MANHATTAN (CN) - Survivors of suicide bombings and the families of those slain can access BBC outtakes from the documentary "Arafat Investigated," a federal judge ruled.
Dozens of U.S. citizen and Israeli plaintiffs are seeking damages under the Antiterrorism Act of 1991 against the Palestinian groups that they believe sponsored bombings and shootings that killed 33 people and maimed hundreds.
The plaintiffs, led by Mark Sokolow, think there may be support for their case in footage from the BBC documentary, "Arafat Investigated," which included interviews with Abu Rumaileh, the leader of Fatah in the West Bank city of Jenin, and Zakaria Zubaidi, an alleged Al-Aksa Brigades terrorist leader in Jenin.
"According to the plaintiffs, the outtakes of the interview footage are relevant to the issue of whether Fatah and Al-Aqsa are one in the same entity," U.S. District Judge Ronald Ellis explained. "If Fatah, which is part of the PLO, is connected to Al-Aqsa's activities, then the plaintiffs can obtain relief from the defendants."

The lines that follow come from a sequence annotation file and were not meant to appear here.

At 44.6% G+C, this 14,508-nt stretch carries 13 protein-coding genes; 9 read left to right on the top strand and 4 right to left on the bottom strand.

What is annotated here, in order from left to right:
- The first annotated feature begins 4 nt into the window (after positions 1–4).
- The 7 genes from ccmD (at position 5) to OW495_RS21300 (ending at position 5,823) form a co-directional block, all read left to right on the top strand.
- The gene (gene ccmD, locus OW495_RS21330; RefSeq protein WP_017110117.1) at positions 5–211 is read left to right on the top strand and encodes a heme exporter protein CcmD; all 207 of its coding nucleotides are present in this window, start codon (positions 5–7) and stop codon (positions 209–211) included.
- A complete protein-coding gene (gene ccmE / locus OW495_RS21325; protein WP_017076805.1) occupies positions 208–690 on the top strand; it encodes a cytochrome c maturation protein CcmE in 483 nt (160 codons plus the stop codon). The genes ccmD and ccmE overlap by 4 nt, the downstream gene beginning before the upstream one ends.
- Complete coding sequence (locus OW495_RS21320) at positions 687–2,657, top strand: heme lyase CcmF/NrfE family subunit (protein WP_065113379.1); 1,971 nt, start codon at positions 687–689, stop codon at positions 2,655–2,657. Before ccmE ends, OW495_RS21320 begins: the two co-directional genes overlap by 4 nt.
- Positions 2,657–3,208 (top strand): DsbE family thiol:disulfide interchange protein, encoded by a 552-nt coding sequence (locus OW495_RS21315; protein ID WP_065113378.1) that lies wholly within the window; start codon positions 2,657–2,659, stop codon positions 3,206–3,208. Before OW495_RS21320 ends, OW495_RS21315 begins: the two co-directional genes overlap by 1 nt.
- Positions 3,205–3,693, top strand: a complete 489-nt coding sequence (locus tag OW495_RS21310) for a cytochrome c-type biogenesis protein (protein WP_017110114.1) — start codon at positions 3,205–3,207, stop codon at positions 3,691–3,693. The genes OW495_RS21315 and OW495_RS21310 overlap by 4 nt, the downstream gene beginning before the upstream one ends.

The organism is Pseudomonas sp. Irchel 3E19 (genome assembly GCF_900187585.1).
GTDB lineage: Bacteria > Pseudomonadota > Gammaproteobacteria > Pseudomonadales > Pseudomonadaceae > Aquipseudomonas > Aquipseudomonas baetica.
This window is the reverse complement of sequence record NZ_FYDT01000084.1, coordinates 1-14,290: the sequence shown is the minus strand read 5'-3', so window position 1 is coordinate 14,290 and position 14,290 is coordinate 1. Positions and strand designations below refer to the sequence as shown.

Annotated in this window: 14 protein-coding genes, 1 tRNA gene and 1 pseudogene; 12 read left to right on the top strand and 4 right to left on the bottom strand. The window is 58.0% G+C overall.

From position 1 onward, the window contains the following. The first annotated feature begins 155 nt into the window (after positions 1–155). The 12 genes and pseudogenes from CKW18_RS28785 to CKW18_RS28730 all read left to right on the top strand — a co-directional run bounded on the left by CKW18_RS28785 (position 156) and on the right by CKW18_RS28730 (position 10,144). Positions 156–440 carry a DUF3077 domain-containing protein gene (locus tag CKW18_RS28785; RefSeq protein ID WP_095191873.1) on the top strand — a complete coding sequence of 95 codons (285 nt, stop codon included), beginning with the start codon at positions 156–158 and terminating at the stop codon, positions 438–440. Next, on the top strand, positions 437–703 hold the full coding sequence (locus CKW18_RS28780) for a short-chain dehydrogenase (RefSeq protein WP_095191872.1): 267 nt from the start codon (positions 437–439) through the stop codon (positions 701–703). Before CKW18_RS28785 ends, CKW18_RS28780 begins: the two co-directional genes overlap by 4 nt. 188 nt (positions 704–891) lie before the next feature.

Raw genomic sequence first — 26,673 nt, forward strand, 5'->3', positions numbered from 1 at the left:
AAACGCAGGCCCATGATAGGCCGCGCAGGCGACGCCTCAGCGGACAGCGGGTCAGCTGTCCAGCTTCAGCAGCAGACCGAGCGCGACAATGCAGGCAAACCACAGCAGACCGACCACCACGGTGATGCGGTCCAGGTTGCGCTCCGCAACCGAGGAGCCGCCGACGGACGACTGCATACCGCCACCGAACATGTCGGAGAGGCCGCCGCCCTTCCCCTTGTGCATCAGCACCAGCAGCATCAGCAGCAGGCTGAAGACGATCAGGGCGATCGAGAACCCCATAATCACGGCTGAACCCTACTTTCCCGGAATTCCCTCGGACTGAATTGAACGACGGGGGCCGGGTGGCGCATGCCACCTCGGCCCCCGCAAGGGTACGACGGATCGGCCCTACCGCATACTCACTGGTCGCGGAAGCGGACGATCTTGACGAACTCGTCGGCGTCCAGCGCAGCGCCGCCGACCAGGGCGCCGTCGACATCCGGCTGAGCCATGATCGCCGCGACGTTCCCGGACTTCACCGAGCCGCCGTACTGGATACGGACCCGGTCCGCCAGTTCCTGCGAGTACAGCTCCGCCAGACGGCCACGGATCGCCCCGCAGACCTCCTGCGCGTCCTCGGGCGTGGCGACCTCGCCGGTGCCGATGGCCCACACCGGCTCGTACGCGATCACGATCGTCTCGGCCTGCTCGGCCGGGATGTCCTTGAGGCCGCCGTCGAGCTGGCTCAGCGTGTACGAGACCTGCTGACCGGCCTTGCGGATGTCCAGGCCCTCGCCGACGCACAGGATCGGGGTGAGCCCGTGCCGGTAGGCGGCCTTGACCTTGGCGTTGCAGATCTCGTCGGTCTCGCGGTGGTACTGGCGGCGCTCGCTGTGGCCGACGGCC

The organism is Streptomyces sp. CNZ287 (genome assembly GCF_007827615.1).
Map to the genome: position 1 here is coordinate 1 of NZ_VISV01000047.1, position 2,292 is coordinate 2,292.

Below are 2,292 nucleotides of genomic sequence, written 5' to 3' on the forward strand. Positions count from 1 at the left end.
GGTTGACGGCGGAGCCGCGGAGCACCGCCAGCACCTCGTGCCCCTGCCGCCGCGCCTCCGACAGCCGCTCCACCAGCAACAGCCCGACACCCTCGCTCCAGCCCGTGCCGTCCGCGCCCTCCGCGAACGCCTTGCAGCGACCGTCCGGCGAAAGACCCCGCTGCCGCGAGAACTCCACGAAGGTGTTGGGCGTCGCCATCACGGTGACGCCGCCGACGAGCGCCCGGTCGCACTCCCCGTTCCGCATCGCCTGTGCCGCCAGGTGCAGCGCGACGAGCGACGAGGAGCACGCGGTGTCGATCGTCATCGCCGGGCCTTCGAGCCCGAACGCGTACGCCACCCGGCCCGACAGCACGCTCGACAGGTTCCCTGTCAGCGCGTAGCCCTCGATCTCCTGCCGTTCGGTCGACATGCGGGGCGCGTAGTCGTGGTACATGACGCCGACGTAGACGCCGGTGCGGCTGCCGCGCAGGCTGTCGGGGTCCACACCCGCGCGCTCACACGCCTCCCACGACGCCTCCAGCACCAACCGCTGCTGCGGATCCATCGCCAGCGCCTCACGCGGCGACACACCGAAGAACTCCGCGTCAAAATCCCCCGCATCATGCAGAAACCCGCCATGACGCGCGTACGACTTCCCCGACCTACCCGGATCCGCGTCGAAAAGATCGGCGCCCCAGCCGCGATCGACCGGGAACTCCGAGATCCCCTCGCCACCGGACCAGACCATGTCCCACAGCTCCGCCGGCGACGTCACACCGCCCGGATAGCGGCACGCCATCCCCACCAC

But the news outlet "strenuously" objected to the subpoena as an attack on journalistic privilege that "would disrupt BBC's newsgathering activities and compromise its independent editorial judgment," according to the court.
Though Ellis said he doubts the footage contains a "smoking gun," he refused to quash the subpoena because the footage does not qualify as confidential.
"The outtakes are of 'likely relevance' because the footage in question may contain information that links Fatah to Al-Aqsa," the order states. "Although the court is skeptical of a 'smoking gun' presenting itself in these outtakes, the standard for relevance to overcome the journalist privilege for non-confidential materials is low, and the outtakes meet this lower standard of 'likely relevance' to a significant issue in the case."
BBC must produce the footage and an affidavit confirming its authenticity by Sept. 17.
The news organization did not return a request for comment.